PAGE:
It was a lot to stomach, so we just jumped in the car and headed home for reinforcements. At the very least, we had a hotel to sit in, right? We picked up Ron Garnett, party boy, and made some phone calls. Then it was back to the LBC for 40 ounces and cruising (which just got us lost), and up into the hotel for the madness.
You know what? There was no madness. Three guys sat in a hotel, tired, drank cheap beer and fell asleep. There were some unsuccessful phone call attempts at rounding up a crew ("Hey, I was hoping you guys might want to come over and get rowdy..."), some wrestling, a few token items thrown off the balcony, and a roof mission, but for the most part we just went to bed. So much for rock stardom. Honestly, it was pretty lame. We woke up the next morning, sore, groggy, ready to get the fuck outta Dodge.
So, to continue with my bad, extended analogy from the beginning of the story- the whores had been lied to, abandoned, and pretty much left to wander around and find other tricks to turn. We decided to skip town, but not after pulling a brilliant coup de grace that made up for all of the lies and trickery: instead of staying the second night, we turned the balance on our hotel bill into a $100 three-drink breakfast. We ate like kings, wore our Revos out of respect, and gave the waiter a tall tip. And it was good.
Then we drove to downtown Los Angeles for a basketball/barbecue/art party, drank and played miniature pool, drove home and crashed out. And it was good.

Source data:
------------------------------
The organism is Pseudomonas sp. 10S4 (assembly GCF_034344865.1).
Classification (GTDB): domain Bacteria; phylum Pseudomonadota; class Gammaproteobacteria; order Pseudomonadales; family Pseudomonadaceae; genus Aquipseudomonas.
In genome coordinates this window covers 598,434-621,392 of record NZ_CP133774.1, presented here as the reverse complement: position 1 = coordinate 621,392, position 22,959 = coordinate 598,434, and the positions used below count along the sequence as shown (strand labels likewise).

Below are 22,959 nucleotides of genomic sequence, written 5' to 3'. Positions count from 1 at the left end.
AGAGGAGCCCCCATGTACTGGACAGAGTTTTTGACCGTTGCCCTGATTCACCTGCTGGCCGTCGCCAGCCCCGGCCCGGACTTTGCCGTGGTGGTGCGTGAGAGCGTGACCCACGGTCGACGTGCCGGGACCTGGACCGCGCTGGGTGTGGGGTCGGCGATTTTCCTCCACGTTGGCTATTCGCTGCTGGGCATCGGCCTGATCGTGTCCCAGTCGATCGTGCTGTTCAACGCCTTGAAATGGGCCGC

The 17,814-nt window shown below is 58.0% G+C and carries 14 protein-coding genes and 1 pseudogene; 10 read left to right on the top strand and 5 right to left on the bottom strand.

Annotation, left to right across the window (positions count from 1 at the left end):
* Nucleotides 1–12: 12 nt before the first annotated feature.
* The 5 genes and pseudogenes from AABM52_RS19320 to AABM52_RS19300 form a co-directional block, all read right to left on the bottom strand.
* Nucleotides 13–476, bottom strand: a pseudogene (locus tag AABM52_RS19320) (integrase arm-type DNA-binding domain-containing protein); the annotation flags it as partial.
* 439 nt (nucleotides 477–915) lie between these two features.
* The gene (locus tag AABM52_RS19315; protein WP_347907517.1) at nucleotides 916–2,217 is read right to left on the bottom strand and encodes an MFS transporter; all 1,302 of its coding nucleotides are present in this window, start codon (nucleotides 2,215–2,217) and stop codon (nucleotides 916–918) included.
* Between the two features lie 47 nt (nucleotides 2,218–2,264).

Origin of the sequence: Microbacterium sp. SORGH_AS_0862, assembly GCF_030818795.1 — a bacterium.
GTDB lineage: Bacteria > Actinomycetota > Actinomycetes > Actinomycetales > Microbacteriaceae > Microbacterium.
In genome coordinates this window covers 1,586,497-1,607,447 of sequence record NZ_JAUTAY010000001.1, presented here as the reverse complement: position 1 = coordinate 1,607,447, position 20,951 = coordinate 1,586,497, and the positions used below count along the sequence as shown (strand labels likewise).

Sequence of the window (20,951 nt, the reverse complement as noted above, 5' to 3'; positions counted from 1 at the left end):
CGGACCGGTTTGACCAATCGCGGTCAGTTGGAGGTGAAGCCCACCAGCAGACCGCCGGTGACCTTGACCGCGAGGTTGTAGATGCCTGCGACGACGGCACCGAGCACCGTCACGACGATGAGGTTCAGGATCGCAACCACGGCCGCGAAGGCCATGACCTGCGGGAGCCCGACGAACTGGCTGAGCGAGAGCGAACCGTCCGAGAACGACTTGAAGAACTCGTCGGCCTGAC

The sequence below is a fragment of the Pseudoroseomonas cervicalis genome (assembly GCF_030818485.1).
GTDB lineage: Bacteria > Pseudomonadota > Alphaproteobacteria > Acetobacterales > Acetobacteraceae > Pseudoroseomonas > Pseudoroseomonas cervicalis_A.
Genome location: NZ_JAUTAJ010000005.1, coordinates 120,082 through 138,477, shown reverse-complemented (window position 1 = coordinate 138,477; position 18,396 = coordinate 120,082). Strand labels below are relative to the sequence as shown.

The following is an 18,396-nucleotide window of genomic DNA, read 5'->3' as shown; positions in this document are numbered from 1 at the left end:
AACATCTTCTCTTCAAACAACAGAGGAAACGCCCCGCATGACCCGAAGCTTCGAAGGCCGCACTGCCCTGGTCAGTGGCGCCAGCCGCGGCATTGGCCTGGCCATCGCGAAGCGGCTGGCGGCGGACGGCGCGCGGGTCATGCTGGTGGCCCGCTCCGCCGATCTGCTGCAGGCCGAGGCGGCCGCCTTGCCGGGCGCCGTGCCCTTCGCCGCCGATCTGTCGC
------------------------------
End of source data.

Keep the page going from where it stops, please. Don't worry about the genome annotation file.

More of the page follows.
When Sunday rolled around, we decided to take advantage of our free $90 tickets and go watch the race. Ron had enough, so he declined the offer, and JoJo and I drove the 405 yet again for the madness.
We rolled in, stole a bunch of beer from the Brahma tent and put it in JoJo's backpack, got hotdogs and found our seats in the stands. The cars drove by very fast, we watched, the cars came into pits, we watched, the cars finished. It was fucking cool. Scott came in 3rd, we were happy. Everyone was happy. Everyone was drunk. No one cared about us. We didn't care about anything. We tried interviewing a few "average fans" and "average event-workers", but no one had anything interesting to say. We went back to the Brahma tent. Storyteller was there. The drivers were signing shirts. We had enough.
And that was it. We got in the car and drove home. In the end, the equation worked out like this:
Revo was a negligent, boring sugar daddy. Slap and JoJo were reluctant and ungrateful whores. The Long Beach Grand Prix was actually an interesting, fascinating, mind numbing place, but I doubt I would pay $90 to go there. The chemicals provided were mediocre, but turned around to our advantage. Of course, many of the promised chemicals never happened.
And you just read the booty. Heh. I'm tired. I wrote too much. The Revos are sitting on my desk. I haven't talked to Christa, or Scott, or the Storyteller. I don't know if they will ever see this. I don't know if they will ever care.
If anyone else wants to send me on a trip, don't be shy. Just make sure you can provide, and make this little hooker happy.
-- slap maxwell
-- slap maxwell